On A Personal Note [The Gestational Trophoblastic Disease Prequel ]
Updated: Feb 14, 2020
First off, I need to tell you that I am ok and I am going to be ok.
I am sharing this news for a number of reasons: there are not a lot of personal accounts online of these experiences; my compassion for anyone with a uterus has grown exponentially; I wish I could provide more support for all the women out there who struggle with fertility; I hope we can normalize the conversation of reproductive issues; this is happening real time and I am getting a little lazy about explaining all of it all of it a gazillion times.
I spent Monday, February 15, getting my blood tested, pelvic ultrasounds and a lung x-ray (lungs looking really good by the way). My ob/gyn has diagnosed me with gestational trophoblastic disease (GTD), this as a pre-cancerous condition.
To better understand what is going on, we have to rewind to December when I was diagnosed with a molar pregnancy. The part of conception that would become the placenta went rogue and started doing its own thing, 1% of pregnancies result in this abnormality. There was no fetus and this condition won't go away without medical intervention. I am eternally grateful for the doctors, the concern of the medical establishment, and the support of my family during this devastating time. After the mass was surgically removed, some cells didn't go away and are continuing to grow. My doctor has been monitoring my hormone levels (hcg) for the past two months, so we are talking a super cellular chemical level, which again, I am grateful for.
I started with my weekly horse shot of methotrexate in the gluteus maximus Monday evening, which will knock out the GTD. I won't loose my hair and am felt mild malaise yesterday so taking it easy. I slept in, took a short walk, napped, had lunch, filled a bunch of family & friends in on the bad news, took a bath, took another nap and waited for "chemo" like symptoms to hit hard. They didn't, and supposedly any affect at all will taper slowly during the week.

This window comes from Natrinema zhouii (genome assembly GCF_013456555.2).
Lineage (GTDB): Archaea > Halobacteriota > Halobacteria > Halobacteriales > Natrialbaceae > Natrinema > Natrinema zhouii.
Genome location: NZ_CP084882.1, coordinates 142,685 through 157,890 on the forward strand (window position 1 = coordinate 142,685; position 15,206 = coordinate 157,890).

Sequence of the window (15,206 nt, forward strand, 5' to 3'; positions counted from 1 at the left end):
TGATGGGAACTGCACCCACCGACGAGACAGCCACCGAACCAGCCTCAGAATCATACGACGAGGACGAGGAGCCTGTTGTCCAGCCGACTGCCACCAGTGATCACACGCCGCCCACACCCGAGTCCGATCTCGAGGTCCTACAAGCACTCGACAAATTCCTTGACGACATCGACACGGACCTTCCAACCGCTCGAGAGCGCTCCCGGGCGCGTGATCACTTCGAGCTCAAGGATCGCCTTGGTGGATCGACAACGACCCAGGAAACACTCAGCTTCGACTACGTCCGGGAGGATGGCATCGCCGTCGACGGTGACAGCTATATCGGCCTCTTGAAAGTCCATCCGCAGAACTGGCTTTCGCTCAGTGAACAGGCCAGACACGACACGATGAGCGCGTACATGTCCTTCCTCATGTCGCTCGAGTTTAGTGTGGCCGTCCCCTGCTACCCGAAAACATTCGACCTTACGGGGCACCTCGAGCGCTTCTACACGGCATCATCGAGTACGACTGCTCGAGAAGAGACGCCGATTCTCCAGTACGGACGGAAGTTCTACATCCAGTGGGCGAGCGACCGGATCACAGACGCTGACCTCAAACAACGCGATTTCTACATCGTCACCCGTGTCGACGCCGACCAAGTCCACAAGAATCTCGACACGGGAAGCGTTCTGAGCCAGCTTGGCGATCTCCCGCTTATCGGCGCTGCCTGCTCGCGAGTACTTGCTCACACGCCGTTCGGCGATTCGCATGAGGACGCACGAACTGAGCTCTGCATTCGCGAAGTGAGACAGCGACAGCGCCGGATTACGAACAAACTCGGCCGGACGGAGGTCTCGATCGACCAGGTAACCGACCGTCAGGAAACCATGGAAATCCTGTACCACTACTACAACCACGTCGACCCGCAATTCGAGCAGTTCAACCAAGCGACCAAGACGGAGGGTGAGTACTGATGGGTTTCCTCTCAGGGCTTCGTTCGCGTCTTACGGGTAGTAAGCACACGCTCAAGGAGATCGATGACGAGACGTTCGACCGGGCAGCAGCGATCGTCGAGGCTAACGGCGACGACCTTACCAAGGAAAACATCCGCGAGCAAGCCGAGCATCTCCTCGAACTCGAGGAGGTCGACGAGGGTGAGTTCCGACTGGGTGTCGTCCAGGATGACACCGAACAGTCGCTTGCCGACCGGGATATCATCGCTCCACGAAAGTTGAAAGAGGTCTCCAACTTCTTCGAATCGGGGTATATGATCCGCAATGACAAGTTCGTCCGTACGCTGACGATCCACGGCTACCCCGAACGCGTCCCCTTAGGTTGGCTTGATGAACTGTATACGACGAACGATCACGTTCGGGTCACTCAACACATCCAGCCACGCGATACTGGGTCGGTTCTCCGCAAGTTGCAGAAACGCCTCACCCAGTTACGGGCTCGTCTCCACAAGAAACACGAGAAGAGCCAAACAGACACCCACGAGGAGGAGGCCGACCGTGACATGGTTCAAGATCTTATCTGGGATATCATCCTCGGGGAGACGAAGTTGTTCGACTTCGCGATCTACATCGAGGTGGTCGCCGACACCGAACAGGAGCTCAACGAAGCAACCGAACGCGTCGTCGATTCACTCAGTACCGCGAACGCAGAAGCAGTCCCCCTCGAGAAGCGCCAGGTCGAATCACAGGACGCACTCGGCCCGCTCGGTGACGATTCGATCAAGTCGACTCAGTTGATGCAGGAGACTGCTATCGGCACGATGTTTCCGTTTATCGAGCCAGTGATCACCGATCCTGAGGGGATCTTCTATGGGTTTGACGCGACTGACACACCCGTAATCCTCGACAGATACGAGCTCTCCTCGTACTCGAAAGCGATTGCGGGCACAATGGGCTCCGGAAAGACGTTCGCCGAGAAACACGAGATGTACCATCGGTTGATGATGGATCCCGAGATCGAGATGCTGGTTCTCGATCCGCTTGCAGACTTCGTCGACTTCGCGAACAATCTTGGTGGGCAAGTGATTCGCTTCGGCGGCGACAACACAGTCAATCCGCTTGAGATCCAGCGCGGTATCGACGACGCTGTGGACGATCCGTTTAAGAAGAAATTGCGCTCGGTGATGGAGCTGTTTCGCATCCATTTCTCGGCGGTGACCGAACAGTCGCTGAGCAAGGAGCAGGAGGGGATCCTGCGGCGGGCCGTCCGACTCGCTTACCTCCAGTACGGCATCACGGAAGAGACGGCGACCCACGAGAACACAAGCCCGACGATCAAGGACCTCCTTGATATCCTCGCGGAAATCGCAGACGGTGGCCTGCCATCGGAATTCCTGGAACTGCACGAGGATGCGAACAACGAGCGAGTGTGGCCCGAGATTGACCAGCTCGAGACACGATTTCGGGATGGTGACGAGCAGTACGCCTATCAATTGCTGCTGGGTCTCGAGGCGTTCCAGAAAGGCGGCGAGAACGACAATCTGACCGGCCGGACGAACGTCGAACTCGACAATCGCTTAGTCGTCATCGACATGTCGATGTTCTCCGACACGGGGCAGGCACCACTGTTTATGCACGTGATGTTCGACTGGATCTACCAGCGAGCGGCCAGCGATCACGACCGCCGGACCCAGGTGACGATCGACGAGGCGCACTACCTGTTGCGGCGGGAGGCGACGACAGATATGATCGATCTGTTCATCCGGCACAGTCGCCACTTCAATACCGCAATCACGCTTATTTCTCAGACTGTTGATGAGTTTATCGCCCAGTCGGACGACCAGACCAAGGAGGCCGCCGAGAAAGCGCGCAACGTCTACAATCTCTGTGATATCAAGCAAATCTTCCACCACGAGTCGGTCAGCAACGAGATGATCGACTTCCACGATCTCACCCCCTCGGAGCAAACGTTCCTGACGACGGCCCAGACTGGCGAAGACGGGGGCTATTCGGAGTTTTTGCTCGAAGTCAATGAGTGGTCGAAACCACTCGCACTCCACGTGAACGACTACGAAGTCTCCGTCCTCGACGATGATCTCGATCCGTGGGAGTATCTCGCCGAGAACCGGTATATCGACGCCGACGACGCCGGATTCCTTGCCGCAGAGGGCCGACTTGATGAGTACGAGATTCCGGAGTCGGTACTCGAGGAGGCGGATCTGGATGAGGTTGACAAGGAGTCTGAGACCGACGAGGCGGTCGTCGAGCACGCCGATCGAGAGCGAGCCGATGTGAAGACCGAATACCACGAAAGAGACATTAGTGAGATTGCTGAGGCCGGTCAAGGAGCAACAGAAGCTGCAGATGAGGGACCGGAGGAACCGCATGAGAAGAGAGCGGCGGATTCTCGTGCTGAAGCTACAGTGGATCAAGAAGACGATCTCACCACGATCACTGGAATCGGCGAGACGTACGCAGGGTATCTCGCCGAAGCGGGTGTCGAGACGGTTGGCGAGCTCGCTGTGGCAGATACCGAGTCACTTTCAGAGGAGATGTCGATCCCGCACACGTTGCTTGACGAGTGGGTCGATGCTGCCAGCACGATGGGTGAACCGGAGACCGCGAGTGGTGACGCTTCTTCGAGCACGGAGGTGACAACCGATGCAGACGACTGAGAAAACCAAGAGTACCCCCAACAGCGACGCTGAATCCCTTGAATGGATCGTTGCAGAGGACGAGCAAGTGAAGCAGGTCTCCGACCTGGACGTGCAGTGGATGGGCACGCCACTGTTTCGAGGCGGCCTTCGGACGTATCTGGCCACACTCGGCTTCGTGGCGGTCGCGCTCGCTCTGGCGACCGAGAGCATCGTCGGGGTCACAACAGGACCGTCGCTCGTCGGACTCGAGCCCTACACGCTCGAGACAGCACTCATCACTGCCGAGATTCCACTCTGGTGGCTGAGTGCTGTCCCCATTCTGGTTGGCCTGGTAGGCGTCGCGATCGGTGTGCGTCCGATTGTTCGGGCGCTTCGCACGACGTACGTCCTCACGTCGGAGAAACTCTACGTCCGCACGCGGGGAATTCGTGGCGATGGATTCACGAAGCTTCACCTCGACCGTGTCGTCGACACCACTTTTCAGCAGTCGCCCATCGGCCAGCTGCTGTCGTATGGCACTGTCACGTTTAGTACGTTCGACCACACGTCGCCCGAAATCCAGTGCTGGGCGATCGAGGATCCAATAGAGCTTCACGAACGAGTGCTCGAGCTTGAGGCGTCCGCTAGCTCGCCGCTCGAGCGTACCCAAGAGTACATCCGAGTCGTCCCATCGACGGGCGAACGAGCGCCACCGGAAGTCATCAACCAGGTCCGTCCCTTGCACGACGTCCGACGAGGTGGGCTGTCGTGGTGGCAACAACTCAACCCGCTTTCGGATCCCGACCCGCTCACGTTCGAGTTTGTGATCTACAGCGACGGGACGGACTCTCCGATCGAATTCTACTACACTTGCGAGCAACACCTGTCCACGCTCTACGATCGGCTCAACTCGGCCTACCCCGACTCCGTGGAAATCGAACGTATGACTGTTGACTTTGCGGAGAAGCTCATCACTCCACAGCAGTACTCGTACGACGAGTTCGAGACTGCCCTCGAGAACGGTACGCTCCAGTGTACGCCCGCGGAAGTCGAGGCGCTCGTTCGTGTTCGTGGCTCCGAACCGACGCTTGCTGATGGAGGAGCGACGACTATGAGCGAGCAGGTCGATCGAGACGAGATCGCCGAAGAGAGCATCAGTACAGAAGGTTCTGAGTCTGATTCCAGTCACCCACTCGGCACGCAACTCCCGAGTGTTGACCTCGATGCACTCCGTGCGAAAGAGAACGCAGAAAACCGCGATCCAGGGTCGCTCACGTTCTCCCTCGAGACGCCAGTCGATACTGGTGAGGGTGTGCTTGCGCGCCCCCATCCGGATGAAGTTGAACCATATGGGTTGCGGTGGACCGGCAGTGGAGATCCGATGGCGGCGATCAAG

Other questions you may have:
Did I do wrong something to make this happen?
No, and am lucky to be surrounded by family and friends who feel the same way. I have been eating a primarily organic diet since I was sixteen, drink a lot of water, walk every day, do yoga often and have had a regularly irregular meditation practice for over ten years. I believe this is an unfortunate abnormality.
Will this affect my ability to have kids (because Dan & I will be awesome parents)?
It should be no problem to get pregnant in a year (after that much time of monitoring my hcg levels).
What does treatment look like?
One weekly shot of methotrexate on Mondays until the hcg levels are 0, then three weeks after. Blood tests on Thursdays during this time. I have appointments with a great psychiatrist on Tuesday to monitor my mental-emotional state, then a gynocological oncology specialist next Thursday to dive a little deeper.
How do you feel? Are you in pain?
No pain at all. I am on a super duper low dose of methotrexate and feeling ok. I am going to take Tuesdays slow and do everything I can to sleep well, eat well and minimize stress. My immune system will become compromised so please stay away from me if you have a cold and get vaccinated.
What can I do for you?
If you care for me, then I'll ask you not to worry because my doctors and I aren't worried. We have a treatment plan, and on day 3, I have to say I am feeling pretty good. If you want to "do" something here are some things I suggest that would make me feel better: if you have a child in your life, love that one something fierce today, turn off the tv/put down your device and stand in awe at the miracle of life that was created; enjoy a meal with those you love; write a letter to someone who might be lonely; call your grandparents/parents just to say hi; give a really, really good hug; go for a walk outside.
Thanks for reading, taking care of yourself and sending good vibes out in the world.